IE Focus | By Patricia Gabaldon, Professor at IE Business School

The nanny state is telling its children it’s time they became more independent by creating their own companies and jobs.

It would appear that the Spanish state is forcing its “sons and daughters” out of the “family home”. The offspring in question actually quite like living at home and don’t mind contributing to the household budget if they know that the money will be used for the common good of the family, and they trust the system that has worked so far.

But now reality seems to be kicking in and it’s time to make their own way in life without the protection of a nanny state. Just like Tanguy in the French film of the same name, they are constantly receiving hints to ensure that they realize the Spanish state will not be there to catch them if they fall, and that they have to increasingly depend on themselves and their own means and actions. The hints are pretty clear – a medium-term reduction in unemployment benefits as from the sixth month, a reduction in civil servants’ salaries, less healthcare coverage, more restricted access to education… The Spanish welfare state is being watered down and the Spanish are gradually realizing that they cannot depend on a nanny state. The way in which these cuts will affect the Spanish labor market in the short and medium term is not yet clear, but what is clear is that working as a civil servant will no longer be an attractive career choice and that a proactive search will henceforth have to be even more proactive, if that is possible in these difficult times.In this scenario, one of the most interesting options when it comes to gaining more work independence is to become an entrepreneur. Faced with a malfunctioning labor market, becoming an entrepreneur would appear to be the only way out of the vicious circle of a fruitless job search in a country like Spain, where unemployment has reached epidemic proportions.  If we Spanish do not embrace entrepreneurship because we see a business opportunity, then we will do it of necessity. If we can’t find a job created by someone else, then we can create our own job.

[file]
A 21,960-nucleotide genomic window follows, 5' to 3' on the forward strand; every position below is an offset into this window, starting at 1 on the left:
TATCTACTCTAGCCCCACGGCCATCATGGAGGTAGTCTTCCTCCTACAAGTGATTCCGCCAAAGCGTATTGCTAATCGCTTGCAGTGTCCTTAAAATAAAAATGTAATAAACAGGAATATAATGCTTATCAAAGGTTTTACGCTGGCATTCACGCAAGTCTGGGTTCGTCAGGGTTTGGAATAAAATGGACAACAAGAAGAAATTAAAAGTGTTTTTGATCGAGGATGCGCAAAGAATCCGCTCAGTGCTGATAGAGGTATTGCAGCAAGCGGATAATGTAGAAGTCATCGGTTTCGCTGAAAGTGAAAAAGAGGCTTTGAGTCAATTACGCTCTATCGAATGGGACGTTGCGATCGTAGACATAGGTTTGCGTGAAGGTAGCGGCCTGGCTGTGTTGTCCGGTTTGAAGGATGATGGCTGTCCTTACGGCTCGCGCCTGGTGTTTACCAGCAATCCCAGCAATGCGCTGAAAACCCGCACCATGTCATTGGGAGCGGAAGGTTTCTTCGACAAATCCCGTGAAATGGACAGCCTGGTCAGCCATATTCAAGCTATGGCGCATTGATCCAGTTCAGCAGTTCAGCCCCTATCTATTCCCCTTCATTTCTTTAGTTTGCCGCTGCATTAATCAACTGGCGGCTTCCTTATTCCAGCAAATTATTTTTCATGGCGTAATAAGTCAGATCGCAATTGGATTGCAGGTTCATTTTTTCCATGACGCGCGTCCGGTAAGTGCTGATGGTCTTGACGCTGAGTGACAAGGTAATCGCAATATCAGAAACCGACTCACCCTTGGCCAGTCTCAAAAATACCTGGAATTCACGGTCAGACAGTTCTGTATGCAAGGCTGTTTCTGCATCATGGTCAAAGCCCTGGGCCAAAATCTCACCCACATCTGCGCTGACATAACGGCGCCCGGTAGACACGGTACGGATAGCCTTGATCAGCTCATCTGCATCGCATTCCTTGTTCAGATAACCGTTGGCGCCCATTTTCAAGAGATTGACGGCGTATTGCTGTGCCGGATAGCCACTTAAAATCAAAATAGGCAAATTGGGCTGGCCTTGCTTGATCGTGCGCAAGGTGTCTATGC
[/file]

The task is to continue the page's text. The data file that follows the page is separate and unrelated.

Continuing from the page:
Nevertheless, in order for this to happen it is also essential that the state realize that it does not have to revert to being the paternalistic figure of the past, but rather it should serve as a facilitator, a guide, an agent that helps finance channels start working, and ensures that capital gets to the right places. There should be as few bureaucratic hurdles as possible, and an infrastructure and basic ecosystem in place designed to foster business creation, including tax breaks for the first few years when money is tight. The state should act to ensure that such businesses do not remain as micro-companies, enabling them to grow and spread, producing other ecosystems, other businesses that break the cycle of job destruction.

Our creativity works in our favor, as does our capacity for innovation, adaptation, flexibility and entrepreneurial spirit, which may tend to be found in what we call the “informal economy”, but only because we want to do business without intermediaries.

It would appear that we are indeed becoming more independent and that now, we are the ones creating jobs.